First, after 1… f6, Niemann smiles and buries his head in his hands – he knows what is about to happen. After Kramnik confirms the worst with 2… g5. Now Niemann could have won with 3. Qh5 checkmate. Disdaining an instant win,  Niemann instead renounced earthly gains by resigning himself and quite clearly states, “I have so much respect for this guy. Why does he …” . The whole two moves are recorded on the Twitch platform.

Even more shocking, instead of going berserk with self-pitying rage, the newly wealthy Niemann, endowed with the perspective, equanimity and peace of mind that lifetime financial security can bring, delivered a remarkable online homily in praise of Kramnik and in a staggering display of humility and conciliation, asked to take lessons from Kramnik, and pay for them! 

I am now assiduously scouring  the skies over Castle Keene in Clapham, searching for sightings of airborne hogs.

Sadly , they will not be appearing. On the morning of September 14, Niemann suddenly trashed his new found reputation for maturity and tolerance by offering another $10,000 reward, this time for anyone who could offer evidence that Kramnik cheated in his 2006 title match against Topalov. With his back against the wall at that time, Topalov concocted some tenuous allegations that Kramnik had been consulting a computer during his toilet breaks. The controversy blew up, blew over and was widely and wisely dismissed.

Reductio ad absurdum:  Kramnik’s play had been so bad that he could not conceivably have been assisted by a computer. Topalov’s problem was that his play had been  even worse. To dredge up these ancient and discredited “Toiletgate” allegations is beneath Niemann’s dignity and seriously deleterious to his new found reputation for moderation. I would advise him to delete the tweet (I now like to call them Xocets) and let us hear no more about it!

Although Niemann seems to have emerged with at least a draw from his legal struggles, there may still be one remaining piece of unjust collateral  damage. If so, it urgently needs to be rectified.

In an additional attempt to damn Niemann by association, Carlsen had attributed Niemann’s success to having worked with former US Chess Federation President and junior world champion, the Russian-born American grandmaster Maxim Dlugy.

This aside was accompanied by innuendo about Dlugy himself cheating on After initially denying they were the source, later had to retract their denial of having leaked this confidential correspondence. Dlugy responded at length to repudiate any attack on his reputation and it remains to be seen whether Dlugy’s integrity has also been vindicated by the latest concordat.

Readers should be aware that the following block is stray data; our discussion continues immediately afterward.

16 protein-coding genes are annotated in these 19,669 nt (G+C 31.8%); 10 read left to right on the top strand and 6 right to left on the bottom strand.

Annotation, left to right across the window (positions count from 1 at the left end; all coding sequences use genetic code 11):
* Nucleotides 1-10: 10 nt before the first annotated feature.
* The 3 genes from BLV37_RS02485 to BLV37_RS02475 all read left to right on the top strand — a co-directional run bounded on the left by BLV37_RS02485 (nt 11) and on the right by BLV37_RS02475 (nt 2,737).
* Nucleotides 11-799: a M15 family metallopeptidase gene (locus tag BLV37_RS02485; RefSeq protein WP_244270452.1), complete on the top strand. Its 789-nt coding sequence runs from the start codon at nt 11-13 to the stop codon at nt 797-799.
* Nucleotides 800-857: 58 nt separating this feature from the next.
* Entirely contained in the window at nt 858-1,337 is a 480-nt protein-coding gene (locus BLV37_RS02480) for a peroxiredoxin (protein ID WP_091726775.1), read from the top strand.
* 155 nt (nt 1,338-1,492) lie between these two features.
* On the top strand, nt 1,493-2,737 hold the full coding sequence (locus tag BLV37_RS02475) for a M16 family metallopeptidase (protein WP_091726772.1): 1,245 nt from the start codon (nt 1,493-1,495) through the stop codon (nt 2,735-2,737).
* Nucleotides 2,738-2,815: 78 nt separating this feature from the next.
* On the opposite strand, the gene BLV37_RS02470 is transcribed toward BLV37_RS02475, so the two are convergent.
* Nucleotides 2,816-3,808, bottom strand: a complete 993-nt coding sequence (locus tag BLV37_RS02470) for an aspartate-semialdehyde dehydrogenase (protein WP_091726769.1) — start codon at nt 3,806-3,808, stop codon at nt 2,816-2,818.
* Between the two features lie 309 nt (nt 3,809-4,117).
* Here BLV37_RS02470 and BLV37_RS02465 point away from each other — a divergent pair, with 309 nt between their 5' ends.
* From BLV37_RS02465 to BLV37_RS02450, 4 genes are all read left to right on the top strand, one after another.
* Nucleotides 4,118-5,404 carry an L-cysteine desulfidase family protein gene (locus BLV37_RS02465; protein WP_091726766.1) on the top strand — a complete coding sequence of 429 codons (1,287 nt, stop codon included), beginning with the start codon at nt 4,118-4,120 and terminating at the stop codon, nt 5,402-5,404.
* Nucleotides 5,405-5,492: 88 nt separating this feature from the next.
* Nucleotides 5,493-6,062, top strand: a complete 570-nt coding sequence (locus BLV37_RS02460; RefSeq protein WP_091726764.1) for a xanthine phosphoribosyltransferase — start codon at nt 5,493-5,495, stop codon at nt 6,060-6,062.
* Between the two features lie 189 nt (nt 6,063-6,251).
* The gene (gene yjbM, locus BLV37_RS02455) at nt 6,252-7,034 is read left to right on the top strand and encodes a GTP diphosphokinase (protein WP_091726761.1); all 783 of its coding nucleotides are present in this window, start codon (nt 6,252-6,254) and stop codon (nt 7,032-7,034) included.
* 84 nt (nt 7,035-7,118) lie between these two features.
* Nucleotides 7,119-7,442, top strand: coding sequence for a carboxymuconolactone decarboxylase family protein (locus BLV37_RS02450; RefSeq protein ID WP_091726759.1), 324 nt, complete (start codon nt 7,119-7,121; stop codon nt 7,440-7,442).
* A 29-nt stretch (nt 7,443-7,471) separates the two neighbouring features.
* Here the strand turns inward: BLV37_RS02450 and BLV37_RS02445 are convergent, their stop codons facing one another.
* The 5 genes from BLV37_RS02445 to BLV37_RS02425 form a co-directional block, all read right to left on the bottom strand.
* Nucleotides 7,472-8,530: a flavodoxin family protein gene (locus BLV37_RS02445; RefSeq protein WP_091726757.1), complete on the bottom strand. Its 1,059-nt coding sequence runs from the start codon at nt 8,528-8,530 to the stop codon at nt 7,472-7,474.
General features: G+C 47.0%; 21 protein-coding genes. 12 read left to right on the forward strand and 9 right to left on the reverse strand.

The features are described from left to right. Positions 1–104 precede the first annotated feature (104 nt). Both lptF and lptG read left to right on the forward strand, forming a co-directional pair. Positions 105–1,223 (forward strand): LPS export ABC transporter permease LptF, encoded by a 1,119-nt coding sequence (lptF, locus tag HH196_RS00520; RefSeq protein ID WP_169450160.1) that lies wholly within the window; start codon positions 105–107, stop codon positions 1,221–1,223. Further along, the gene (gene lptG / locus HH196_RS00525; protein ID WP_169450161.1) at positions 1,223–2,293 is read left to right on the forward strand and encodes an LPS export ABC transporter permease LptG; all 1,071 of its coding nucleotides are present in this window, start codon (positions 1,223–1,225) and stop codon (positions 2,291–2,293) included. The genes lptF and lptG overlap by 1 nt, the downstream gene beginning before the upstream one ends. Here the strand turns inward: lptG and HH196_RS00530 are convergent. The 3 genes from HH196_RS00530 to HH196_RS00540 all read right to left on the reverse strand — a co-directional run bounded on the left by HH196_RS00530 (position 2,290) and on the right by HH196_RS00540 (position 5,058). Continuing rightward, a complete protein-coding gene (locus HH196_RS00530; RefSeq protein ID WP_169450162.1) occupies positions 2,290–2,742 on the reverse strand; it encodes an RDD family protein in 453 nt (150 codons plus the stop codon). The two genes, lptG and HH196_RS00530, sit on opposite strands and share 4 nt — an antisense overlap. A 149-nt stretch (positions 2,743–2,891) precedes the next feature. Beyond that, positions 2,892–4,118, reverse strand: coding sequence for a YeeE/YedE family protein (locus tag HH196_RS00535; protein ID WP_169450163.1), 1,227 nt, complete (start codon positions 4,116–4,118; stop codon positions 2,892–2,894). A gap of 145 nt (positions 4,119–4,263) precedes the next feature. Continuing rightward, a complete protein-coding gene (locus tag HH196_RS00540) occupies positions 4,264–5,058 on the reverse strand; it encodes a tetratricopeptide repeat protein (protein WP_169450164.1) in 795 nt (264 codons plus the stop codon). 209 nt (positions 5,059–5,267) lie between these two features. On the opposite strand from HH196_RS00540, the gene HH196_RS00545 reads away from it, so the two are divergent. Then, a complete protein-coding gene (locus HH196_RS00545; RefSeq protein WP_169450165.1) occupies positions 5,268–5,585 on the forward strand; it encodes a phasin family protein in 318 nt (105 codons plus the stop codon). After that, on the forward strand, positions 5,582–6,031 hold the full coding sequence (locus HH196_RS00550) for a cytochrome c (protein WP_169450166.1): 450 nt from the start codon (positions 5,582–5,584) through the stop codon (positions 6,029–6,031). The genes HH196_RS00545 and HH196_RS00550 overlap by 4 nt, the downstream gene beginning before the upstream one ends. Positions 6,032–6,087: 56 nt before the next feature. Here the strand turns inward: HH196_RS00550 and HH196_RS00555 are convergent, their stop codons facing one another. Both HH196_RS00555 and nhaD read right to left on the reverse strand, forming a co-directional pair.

My carrier pigeon, having winged its way towards Max Dlugy to learn his side of the story after recent twists and turns, has returned with the bombshell intelligence that Max is now also consulting Oved & Oved. Watch this space for future inside track developments.

Meanwhile, let us remind ourselves of the game in question, available as usual to follow on-line at The final word of exegesis on this contested battlefield follows; these are based on the notes which appear in my latest (206th) book, which was published last month.

Carlsen vs. Niemann
Sinquefield Cup (2022), St Louis, round 3
analysis by Ray Keene, Adam Black and the Stockfish analysis engine

1.d4 Nf6 2. c4 e6 3. Nc3 Bb4 4. g3
We were relieved  to have the Stockfish analysis engine at our side for this crucial, complex and difficult encounter. We shall endeavour to incorporate the large amount of published analysis and to synthesise a unique and reliable guide for TheArticle’s readers. Our adventure takes us into one of the lesser-trodden paths of the Nimzo-Indian.
4… O-O 5. Bg2 d5 6. a3 Bxc3+ 7. bxc3 dxc4 8. Nf3 c5 9. O-O cxd4
Even at this early stage, databases indicate that Black has had by far the better results in this line.

After 10… cxd4, Black would enjoy a 3-1 pawn advantage on the Q-side. Although white’s g2 bishop inhibits any immediate threats, this would promise Black an edge later in the game.
10… Nc6 11. Qxc4
And although this move may not be a theoretical novelty (i.e. a new move) there are no master games that we can identify on record, after this move.
11… e5 12. Bg5 h6 13. Rfd1?
An understandable error but an inaccuracy nevertheless. Better was 13. Bxf6 Qxf6 14. Qb5!
13… Be6!! 

An unexpected riposte, with Niemann ignoring the attack against his queen.
If instead 13… Qe7 14. Bxf6 Qxf6 15. Nd2 White would gain an edge, threatening 16. Ne4 with tempo and then Nc5 controlling the critical e6 and b7 squares and thereby limiting the scope of the c8 bishop.
14. Rxd8